Business confidence seems to have left its lows behind it, with the National Bank Business Outlook survey recording its highest reading in July since March 2002. A net 19% of respondents to the survey said they expected better times in the economy overall in the year ahead, up from 6% in June. The survey is watched closely by economists and the Reserve Bank due to its close correlation with GDP growth. (Update 1 includes further comment and employment/profit outlook.) The RBNZ is expected to leave its Official Cash Rate on hold at 2.5% on Thursday and this result is unlikely to change that. But despite the jump in confidence, the National Bank warned that the survey still did not point to a sustainable and quality recovery after the manufacturing and agricultural sectors had falls in confidence in July. "The sectoral breakdown is mixed, with the services sector recording the biggest increase, with retailing and construction also up while the manufacturing and agriculture sectors showed declines. Unfortunately this mix is not what we would refer to as pointing to a sustainable and quality recovery," the National Bank said.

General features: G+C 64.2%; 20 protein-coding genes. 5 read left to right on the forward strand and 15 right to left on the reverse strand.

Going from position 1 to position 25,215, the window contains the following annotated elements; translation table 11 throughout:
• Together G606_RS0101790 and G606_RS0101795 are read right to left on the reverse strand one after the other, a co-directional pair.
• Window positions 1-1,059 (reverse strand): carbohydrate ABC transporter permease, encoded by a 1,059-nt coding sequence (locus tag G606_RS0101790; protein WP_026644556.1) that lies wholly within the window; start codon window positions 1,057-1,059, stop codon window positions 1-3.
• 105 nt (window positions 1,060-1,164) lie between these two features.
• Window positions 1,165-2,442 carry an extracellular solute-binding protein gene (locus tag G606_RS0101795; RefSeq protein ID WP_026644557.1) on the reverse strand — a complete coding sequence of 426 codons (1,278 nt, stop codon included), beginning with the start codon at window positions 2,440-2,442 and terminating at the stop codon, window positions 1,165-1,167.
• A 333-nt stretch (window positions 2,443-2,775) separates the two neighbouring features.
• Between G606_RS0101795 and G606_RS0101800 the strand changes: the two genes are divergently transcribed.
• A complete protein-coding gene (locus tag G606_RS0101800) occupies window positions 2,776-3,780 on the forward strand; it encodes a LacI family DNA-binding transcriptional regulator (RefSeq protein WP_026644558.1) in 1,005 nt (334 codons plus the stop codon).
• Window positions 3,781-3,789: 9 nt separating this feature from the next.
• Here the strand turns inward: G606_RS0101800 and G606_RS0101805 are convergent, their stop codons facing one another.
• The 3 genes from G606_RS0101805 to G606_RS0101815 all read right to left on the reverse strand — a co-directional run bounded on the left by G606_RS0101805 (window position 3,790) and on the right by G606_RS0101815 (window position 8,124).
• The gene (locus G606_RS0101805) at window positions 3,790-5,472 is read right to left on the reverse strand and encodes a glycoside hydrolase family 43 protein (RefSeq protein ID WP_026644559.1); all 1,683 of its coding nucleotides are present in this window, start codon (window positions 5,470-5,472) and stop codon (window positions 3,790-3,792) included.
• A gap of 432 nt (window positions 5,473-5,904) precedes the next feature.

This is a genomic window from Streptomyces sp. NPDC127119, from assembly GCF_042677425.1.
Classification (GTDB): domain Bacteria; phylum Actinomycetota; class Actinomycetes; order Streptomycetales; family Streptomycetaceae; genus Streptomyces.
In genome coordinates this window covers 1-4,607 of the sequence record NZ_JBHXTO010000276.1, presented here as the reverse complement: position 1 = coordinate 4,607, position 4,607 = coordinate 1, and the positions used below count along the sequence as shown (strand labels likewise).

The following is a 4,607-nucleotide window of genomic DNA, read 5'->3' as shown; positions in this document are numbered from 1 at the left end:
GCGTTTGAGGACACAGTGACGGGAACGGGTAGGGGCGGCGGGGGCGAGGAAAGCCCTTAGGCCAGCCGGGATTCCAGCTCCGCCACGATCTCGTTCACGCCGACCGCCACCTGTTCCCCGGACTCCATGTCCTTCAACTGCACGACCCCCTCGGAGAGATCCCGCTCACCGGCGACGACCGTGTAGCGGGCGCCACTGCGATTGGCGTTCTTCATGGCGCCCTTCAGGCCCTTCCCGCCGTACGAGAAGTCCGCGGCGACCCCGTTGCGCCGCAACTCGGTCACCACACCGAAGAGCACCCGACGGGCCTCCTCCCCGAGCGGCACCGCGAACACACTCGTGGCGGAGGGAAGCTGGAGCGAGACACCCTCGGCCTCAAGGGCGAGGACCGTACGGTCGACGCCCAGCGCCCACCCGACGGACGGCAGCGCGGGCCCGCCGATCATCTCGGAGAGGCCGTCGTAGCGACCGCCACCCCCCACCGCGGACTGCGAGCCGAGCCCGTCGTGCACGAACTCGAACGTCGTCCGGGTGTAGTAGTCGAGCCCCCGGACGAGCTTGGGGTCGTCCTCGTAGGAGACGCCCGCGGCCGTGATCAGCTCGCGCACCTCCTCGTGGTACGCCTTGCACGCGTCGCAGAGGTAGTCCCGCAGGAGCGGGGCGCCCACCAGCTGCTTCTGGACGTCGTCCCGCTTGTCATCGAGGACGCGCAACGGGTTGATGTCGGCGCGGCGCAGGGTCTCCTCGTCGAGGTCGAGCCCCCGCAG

Although firms overall were more upbeat about the general business outlook, they were a little less sure about how their own activity would fare in the coming year, with a net 13% of firms expecting improvements in their own activity over the next 12 months, up from 8% in June. "One interesting observation from this month's survey is the fact that the level of business confidence has exceeded that of firms' activity expectations. This is something that has not occurred for over a decade, with the last time being May 1999," the National Bank said. "No doubt with increasing signs of stabilisation emerging around the globe,and increasing talk of an end to the global recession by year's end, confidence in the future has perked up, even if some are not exactly seeing it in their own business," it said. Employment and profit expectations still remained negative for the year ahead, although both improved over the month. A net 7% of firms said they were still looking to lay off staff in the next 12 months. "Our composite growth indicator "“ which comprises own activity, profit, employment and investment expectations "“ continues to improve and is flagging the possibility that the economy will stop contracting soon. And though it is not suggesting that growth is set to accelerate away anytime soon, it does make a welcome change from worrying about how deep we might fall," National Bank said. "Overall, this month's survey suggests that the light at the end of the recession tunnel may be just around the corner. We are still cautious about the outlook, for we have not really seen the full impact of rising unemployment and reduced rural incomes yet. And the stubbornly elevated New Zealand dollar is obviously not doing our exporters much good. But we have to respect what our respondents are telling us."